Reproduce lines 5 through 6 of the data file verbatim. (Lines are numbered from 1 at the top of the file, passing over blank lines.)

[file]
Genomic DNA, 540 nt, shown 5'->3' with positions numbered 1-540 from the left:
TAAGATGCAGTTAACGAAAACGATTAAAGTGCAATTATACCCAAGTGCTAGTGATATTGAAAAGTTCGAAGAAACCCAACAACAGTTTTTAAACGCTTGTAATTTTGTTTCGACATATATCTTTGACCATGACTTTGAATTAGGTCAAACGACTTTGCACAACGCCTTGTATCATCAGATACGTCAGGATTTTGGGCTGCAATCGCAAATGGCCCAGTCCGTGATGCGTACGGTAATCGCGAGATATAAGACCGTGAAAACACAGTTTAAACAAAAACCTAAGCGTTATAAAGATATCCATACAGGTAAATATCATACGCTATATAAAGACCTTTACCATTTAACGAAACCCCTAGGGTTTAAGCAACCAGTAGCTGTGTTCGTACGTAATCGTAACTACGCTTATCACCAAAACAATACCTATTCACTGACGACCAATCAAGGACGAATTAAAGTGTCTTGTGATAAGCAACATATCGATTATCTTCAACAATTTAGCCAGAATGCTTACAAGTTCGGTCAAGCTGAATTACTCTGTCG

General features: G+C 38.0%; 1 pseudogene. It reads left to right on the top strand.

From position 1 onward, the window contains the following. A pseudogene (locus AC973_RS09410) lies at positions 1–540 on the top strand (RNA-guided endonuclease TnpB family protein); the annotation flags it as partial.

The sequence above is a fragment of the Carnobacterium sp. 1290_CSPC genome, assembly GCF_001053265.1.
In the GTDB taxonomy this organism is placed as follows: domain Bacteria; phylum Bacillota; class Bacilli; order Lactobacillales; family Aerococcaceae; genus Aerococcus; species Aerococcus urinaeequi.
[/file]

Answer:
The sequence above is a fragment of the Carnobacterium sp. 1290_CSPC genome, assembly GCF_001053265.1.
In the GTDB taxonomy this organism is placed as follows: domain Bacteria; phylum Bacillota; class Bacilli; order Lactobacillales; family Aerococcaceae; genus Aerococcus; species Aerococcus urinaeequi.